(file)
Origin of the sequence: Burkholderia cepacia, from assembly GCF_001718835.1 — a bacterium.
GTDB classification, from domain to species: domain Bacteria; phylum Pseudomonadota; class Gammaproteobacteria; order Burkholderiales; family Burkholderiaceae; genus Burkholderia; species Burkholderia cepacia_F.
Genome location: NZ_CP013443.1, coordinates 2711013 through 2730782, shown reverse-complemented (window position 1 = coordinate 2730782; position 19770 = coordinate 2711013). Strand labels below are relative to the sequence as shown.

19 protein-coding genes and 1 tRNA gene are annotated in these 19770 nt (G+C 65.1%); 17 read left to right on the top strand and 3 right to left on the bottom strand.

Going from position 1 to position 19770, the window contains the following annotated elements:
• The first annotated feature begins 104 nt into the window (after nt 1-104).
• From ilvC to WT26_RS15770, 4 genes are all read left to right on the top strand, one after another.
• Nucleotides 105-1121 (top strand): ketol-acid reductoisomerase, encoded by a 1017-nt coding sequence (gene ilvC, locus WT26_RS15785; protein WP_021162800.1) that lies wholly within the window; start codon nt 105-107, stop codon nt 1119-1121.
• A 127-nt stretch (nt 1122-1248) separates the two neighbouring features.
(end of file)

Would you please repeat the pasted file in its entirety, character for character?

Origin of the sequence: Burkholderia cepacia, from assembly GCF_001718835.1 — a bacterium.
GTDB classification, from domain to species: domain Bacteria; phylum Pseudomonadota; class Gammaproteobacteria; order Burkholderiales; family Burkholderiaceae; genus Burkholderia; species Burkholderia cepacia_F.
Genome location: NZ_CP013443.1, coordinates 2711013 through 2730782, shown reverse-complemented (window position 1 = coordinate 2730782; position 19770 = coordinate 2711013). Strand labels below are relative to the sequence as shown.

19 protein-coding genes and 1 tRNA gene are annotated in these 19770 nt (G+C 65.1%); 17 read left to right on the top strand and 3 right to left on the bottom strand.

Going from position 1 to position 19770, the window contains the following annotated elements:
• The first annotated feature begins 104 nt into the window (after nt 1-104).
• From ilvC to WT26_RS15770, 4 genes are all read left to right on the top strand, one after another.
• Nucleotides 105-1121 (top strand): ketol-acid reductoisomerase, encoded by a 1017-nt coding sequence (gene ilvC, locus WT26_RS15785; protein WP_021162800.1) that lies wholly within the window; start codon nt 105-107, stop codon nt 1119-1121.
• A 127-nt stretch (nt 1122-1248) separates the two neighbouring features.